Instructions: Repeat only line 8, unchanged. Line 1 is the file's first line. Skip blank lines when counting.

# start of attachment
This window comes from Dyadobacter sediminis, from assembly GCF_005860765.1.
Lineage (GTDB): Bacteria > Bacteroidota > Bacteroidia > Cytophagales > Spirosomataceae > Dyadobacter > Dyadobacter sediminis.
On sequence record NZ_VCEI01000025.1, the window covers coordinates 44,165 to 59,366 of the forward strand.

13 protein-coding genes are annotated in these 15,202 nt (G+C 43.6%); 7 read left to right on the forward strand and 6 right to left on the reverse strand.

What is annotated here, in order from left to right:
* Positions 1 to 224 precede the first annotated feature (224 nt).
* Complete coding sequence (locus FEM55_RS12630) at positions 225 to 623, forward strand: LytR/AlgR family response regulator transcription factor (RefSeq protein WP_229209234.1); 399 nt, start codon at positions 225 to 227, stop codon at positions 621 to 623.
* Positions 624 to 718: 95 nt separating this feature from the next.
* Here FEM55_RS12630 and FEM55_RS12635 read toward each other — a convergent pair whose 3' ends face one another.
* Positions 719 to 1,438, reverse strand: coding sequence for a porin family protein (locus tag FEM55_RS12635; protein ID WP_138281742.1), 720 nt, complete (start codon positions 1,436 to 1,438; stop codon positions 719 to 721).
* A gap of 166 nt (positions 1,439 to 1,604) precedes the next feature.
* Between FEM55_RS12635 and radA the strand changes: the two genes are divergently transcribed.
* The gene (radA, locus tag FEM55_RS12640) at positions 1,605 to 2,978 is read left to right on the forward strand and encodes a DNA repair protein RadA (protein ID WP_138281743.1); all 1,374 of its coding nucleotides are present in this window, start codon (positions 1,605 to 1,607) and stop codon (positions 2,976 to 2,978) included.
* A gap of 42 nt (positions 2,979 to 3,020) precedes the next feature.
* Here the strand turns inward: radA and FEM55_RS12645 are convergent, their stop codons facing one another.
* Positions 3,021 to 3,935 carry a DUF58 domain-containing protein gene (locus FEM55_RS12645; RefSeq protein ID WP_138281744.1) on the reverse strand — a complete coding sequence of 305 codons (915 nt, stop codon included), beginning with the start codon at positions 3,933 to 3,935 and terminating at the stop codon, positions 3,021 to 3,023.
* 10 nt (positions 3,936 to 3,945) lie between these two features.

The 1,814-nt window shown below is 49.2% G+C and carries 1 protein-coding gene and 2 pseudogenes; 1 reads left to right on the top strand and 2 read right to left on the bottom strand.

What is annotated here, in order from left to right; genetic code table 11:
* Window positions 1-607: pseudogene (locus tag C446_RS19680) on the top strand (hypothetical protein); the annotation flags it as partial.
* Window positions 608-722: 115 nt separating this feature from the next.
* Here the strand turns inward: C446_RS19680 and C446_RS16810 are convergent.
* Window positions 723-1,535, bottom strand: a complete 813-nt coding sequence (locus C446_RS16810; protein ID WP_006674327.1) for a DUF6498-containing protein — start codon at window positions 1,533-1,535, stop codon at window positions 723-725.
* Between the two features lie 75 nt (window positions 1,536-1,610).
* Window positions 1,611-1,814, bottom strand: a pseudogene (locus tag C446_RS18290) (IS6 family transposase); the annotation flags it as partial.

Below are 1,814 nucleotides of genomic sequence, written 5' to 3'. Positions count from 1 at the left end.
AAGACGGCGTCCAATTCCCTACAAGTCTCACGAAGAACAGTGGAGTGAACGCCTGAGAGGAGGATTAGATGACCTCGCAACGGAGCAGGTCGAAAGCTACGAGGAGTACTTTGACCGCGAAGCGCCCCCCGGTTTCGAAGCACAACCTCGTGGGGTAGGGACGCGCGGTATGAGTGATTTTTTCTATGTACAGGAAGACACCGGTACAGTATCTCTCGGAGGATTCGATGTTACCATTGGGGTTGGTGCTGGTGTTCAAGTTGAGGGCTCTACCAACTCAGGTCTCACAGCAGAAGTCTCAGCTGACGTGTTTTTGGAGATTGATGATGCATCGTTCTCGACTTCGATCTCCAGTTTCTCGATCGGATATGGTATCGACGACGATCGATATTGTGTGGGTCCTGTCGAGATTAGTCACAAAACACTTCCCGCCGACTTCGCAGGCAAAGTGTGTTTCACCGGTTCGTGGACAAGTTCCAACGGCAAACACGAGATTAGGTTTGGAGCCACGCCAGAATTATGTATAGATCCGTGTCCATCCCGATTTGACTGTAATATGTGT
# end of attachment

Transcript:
* Positions 624 to 718: 95 nt separating this feature from the next.